I'm trying to find the best network solution for my own remote desktop application only for Windows (XP above) and I have the following requirements:

  1. First of all, the application should work, let's say, with default OS network configuration, with no further proxy (or anything else) configuration needed
  2. It must be firewall aware (also with some basic configuration)
  3. It should work over NAT (both communicating sides might be behind NAT)

What concept would you suggest me ? How would you develop (from the network point of view) remote desktop application ? What protocol and port might be the best ?

I'm pretty sure the HTTP on port 80 probably meets the conditions above, but I feel it's not efficient for remote desktop applications. For my implementation would be the best to use my own protocol based on TCP (ideally behind some secured layer), but I think this won't pass through the firewall.

As the best candidate looks for me SSH, but I guess it will be blocked by many firewalls by default, or am I wrong ?

Sorry for this lame (and a little bit subjective) question, I'm really not familiar with the network stuff.
I'm using Synapse library for the implementation.

1 Answer 1


HTTP on 80 doesn't meet your constraints. In fact, nothing does: the default OS configuration is fully locked down with no holes punched in the NAT for port forwarding. You might be able to use uPnP control to open the appropriate port on the router, but that assumes your program runs at a level where you're able to do this.

If you're doing a drop-in replacement for Remote Desktop (which seems not to be the case, but I'll mention it anyway) you'd still have the same issues. Remote Desktop usually has an exception added to the local Windows Firewall policy when it's enabled, and a hole manually entered into the router.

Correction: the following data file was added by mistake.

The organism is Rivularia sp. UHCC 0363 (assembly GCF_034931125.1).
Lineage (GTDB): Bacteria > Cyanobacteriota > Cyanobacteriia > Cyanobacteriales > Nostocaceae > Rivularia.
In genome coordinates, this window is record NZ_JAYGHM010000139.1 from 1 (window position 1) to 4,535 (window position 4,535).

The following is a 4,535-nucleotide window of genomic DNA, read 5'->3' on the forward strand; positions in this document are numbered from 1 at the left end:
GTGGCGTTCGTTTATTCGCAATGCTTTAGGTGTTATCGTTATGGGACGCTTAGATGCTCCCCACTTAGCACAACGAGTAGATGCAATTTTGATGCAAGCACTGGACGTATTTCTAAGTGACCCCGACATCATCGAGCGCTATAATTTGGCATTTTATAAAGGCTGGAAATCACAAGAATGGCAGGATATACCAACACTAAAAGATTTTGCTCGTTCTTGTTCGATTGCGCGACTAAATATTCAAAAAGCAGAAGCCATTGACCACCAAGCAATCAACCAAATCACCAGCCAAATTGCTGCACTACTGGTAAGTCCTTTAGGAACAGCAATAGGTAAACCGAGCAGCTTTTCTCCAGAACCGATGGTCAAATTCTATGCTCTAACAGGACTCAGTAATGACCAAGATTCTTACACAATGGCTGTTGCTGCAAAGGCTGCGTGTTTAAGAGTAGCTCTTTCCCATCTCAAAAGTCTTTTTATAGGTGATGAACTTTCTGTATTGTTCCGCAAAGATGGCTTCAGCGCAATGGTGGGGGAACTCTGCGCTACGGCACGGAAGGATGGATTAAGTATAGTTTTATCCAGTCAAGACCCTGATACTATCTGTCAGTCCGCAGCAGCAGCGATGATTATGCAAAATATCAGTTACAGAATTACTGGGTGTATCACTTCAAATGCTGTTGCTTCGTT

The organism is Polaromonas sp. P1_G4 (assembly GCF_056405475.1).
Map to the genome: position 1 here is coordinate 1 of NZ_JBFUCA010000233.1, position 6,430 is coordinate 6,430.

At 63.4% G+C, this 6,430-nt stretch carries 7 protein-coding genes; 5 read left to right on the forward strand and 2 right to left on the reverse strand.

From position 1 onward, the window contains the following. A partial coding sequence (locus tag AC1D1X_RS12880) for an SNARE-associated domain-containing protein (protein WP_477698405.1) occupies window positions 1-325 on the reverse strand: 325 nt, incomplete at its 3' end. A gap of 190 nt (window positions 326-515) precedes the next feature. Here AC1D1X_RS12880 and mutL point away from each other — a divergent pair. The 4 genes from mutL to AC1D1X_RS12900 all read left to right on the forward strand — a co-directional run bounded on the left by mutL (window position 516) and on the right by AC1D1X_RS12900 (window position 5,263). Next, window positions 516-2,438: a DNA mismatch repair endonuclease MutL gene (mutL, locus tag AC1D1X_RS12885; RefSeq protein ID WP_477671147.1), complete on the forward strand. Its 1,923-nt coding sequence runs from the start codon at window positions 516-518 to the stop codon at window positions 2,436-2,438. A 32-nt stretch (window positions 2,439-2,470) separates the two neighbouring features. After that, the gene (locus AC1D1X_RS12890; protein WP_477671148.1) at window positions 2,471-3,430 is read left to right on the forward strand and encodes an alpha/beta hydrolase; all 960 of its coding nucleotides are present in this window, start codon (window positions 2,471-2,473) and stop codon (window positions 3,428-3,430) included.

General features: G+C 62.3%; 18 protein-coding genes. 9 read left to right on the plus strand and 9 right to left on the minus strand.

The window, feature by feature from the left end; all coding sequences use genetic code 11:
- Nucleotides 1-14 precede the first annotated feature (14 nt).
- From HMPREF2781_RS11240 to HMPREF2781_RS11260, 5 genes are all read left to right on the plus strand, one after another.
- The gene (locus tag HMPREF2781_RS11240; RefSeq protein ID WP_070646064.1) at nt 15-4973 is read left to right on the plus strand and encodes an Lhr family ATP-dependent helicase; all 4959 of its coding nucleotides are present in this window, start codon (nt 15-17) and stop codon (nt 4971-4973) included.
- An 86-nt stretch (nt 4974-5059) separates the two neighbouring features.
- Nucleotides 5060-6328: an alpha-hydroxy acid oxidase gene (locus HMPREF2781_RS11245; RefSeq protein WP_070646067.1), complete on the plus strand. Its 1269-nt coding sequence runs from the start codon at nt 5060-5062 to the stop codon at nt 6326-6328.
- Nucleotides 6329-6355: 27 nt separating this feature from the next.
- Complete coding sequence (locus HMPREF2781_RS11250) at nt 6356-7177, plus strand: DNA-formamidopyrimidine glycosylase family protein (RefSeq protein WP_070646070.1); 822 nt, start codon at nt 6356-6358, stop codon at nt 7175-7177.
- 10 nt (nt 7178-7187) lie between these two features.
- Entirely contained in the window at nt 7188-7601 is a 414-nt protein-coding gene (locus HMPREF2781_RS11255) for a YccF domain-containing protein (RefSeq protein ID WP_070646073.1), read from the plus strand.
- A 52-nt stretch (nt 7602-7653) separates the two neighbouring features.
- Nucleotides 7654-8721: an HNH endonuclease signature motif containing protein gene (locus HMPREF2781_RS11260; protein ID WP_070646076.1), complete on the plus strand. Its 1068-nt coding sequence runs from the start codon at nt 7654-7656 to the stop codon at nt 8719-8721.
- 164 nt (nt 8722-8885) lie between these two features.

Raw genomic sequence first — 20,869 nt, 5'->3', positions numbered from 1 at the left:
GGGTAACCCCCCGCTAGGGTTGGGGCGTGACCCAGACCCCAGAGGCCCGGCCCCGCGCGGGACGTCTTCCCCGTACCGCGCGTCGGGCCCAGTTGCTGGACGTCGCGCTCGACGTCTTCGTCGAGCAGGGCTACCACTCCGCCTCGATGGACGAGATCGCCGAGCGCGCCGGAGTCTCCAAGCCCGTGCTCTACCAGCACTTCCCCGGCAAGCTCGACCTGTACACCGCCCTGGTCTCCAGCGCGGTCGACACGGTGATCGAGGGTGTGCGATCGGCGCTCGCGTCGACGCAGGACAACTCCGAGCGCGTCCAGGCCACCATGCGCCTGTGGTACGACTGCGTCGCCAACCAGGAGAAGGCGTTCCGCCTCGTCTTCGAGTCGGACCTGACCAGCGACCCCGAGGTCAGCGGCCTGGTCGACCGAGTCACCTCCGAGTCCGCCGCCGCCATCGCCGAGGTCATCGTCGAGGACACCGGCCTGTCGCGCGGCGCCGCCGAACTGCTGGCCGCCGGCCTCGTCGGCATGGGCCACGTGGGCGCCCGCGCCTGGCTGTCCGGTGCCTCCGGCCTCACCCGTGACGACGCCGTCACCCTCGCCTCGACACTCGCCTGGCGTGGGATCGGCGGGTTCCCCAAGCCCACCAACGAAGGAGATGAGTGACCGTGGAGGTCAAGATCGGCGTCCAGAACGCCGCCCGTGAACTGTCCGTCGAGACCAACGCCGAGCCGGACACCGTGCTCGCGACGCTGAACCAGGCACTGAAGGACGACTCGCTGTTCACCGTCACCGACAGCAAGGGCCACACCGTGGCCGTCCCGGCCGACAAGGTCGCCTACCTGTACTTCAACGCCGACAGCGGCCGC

Oh, and a corporate NAT will certainly have to be manually configured to allow your program. There's no way around that if both sides are corporate NATs.

Picking 3389 gives you some chance of piggybacking on openings that might be made in firewalls for Remote Desktop, but of course those openings are made because Remote Desktop is usually running there.

Picking any port assigned to a particular service is a Bad Thing™ since a) people will expect to find the service there and b) it might actually be there already.

Which brings me to my last point: why not use Remote Desktop? It's a pretty full-featured protocol and it might be easiest to avoid reinventing the wheel here.

  • There are ways for punching holes into stateful firewall's rulesets - especially with UDP. But an easier solution would go through some kind of mediatory server where both connecting parties would be "clients" from the protocol's view. I also keep wondering about the rationale of this project - there are dozens of readily available products which should meet the bill - buying them would certainly be cheaper than re-inventing the wheel.
    – the-wabbit
    Jul 13, 2011 at 12:27

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